For Pujols, meeting Mays wasn’t a walk in the park

Albert Pujols just after hitting the home run tying him with Willie Mays on the career list Sunday.

A little earlier this pandemic season, Albert Pujols received a text message on his cell phone. “It’s your time now. Go get it,” the message said. The message came from Hall of Famer Willie Mays, whose 660 lifetime major league home runs Pujols has chased all season long.

With the shadows creeping in in the top of the eighth at Coors Canaveral Sunday afternoon, Pujols went and got it. With his Los Angeles Angels down 3-2 and a man on first, El Hombre turned on a meaty 1-1 fastball from Rockies reliever Carlos Estevez and drove it parabolically down the left field line and halfway up the seats.

The blast was the kind of launch for which Pujols has been fabled from the moment he first came into his own in St. Louis almost two decades ago. The kind he’s hit the last few years almost to the exclusion of anything else.

The kind that reminds you of both the greatness that will punch his Cooperstown ticket and the greatness that’s been eroded by the injuries that have sapped him since after his first season as an Angel, turning his ten-year, $255 million contract into the unfair poster child for terrible sports contracts.

When Pujols commented after Sunday night’s game, it was tough to know which affected him more, finally meeting Mays in the record book or Mays himself urging him on in the first place. “Legend,” said the agreeable Dominican who was born seven years after Mays played his last major league game. “I mean, it’s unbelievable.”

Oh, it was believable, all right. Pujols’s swing remains a work of art, even if it’s supported by legs that betrayed him almost a decade ago, a knee that underwent a surgery here and there, a heel that fought with painful plantaar fascitis costing him the final two months of 2013, feet requiring surgeries after 2015 and 2016.

“When his days are done and his legend is told,” wrote The Athletic‘s Fabian Ardaya, shortly after Pujols’s milestone blast, “they will talk about the swing — that beautiful, powerful swing — and the follow-through and the strut when you knew, everyone knew, that Albert Pujols got every piece of a baseball.”

The swing cemented Pujols as perhaps the best right-handed hitter the game has ever seen. It is slower now, a reality that happens with age, and the majestic drives don’t occur as often. But when they do, even for a split second, they take you back to when Pujols wrecked the league, ruined historic closer seasons and, quite simply, hit.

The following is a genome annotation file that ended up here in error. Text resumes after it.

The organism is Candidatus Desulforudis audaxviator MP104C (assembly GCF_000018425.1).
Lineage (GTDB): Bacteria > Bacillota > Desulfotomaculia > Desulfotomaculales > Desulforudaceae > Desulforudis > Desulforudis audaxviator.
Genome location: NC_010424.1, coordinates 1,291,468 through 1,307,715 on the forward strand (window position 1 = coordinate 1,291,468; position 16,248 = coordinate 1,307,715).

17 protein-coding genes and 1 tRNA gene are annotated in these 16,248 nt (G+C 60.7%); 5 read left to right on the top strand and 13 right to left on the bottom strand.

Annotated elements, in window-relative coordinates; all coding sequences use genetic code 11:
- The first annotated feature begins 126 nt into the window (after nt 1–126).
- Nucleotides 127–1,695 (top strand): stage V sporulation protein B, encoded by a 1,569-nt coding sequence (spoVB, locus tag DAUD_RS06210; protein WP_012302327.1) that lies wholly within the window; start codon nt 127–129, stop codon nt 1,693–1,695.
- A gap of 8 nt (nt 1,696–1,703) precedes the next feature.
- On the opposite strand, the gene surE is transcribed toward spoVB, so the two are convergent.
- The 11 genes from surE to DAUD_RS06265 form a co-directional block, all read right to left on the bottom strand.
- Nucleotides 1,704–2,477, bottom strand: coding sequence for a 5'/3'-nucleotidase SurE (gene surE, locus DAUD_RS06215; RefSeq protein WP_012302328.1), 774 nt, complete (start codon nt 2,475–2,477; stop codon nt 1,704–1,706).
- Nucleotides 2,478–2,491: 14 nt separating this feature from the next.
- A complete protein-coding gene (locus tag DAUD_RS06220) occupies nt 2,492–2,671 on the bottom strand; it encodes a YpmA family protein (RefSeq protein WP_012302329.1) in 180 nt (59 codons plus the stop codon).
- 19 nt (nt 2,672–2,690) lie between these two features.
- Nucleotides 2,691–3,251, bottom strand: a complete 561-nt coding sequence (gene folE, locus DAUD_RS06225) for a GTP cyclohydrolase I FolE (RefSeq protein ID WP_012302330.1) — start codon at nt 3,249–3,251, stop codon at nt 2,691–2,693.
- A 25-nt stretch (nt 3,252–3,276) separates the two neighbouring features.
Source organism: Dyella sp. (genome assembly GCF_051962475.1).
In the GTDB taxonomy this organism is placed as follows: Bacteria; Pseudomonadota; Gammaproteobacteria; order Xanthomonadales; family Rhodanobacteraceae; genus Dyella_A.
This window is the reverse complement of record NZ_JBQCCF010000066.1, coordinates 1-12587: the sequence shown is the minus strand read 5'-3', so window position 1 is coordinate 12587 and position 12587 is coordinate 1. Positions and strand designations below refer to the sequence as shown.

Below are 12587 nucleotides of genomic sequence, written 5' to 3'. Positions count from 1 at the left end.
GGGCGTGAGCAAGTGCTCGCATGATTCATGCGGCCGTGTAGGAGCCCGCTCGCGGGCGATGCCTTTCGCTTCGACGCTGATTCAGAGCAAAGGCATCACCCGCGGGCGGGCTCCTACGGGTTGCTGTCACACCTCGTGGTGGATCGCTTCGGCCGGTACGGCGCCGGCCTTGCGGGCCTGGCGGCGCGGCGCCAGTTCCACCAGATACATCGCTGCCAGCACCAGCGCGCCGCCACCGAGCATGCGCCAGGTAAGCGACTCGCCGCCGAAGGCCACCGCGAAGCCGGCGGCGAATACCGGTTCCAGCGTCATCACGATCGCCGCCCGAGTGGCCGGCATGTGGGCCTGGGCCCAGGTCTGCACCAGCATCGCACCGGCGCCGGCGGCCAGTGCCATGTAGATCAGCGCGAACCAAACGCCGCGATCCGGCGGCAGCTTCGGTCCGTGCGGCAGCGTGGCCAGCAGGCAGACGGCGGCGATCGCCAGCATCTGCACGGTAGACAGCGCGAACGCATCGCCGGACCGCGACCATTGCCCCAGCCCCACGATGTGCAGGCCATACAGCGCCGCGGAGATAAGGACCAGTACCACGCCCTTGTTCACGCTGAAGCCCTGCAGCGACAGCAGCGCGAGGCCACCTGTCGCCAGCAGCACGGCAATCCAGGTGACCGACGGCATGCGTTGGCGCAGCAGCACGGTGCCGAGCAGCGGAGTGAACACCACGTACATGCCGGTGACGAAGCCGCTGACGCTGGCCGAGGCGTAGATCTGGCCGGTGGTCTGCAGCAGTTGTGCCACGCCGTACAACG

They take you back to when the only thing keeping Pujols’s three-run detonation against Brad Lidge inside Minute Maid Park in the top of the ninth, 2005 National League Championship Series, was the bracing for the park’s retractable roof. The bad news: that bomb won the Game Six battle but merely saved his Cardinals from losing the war in Game Seven.

They take you back to when Pujols ripped three in a kind of reverse cycle in Game Three of the 2011 World Series—a three-run blast, a two-run blast, a solo blast, in that order, and every one of them after the sixth inning in a 16-7 demolition of the Texas Rangers. The solo provided the sixteenth run.

They take you back to when Pujols was younger, unimpeded by his lower body health, and liable to either drop Big Boy or otherwise make life miserable for opposing pitchers and fielders, in a St. Louis run that left him as the Cardinals’ second-best all-around position player ever, behind the man on behalf of whom Pujols doesn’t always accept having been nicknamed El Hombre.

They take you to his deadly postseason record—the lifetime postseason .323/.431/.599 slash line; the .725 lifetime postseason real batting average (RBA: total bases plus walks plus intentional walks plus sacrifice flies plus hit by pitches divided by total plate appearances); the 109 runs produced. Enough Hall of Famers don’t look half that dangerous playing for all the platinum.

Two years ago Pujols tied Hall of Famer Stan Musial on the all-time runs batted in list. Five years before that, when Musial died, Pujols was almost inconsolable. He and Musial became that close personally. “I know the fans call me El Hombre, which means The Man in Spanish,” he insisted, “but for me and St. Louis there will always be only one Man.”

So insistent on the point was Pujols that, when he became an Angel and the club began hoisting billboards touting El Hombre‘s arrival, Pujols flipped. He insisted very publicly there was only one player who should ever be called The Man, and it wasn’t Albert Pujols. The billboards disappeared faster than the Angels executed their scouting staff after an international signing scandal.

When Pujols talks about his own place in baseball, he does it almost as though the idea that he’s part of it is secondary to what came before him. “I know my place in history,” he told Ardaya. “(But) it’s hard. I don’t want to — It’s almost like I take it personal, like I don’t want to disrespect this game.”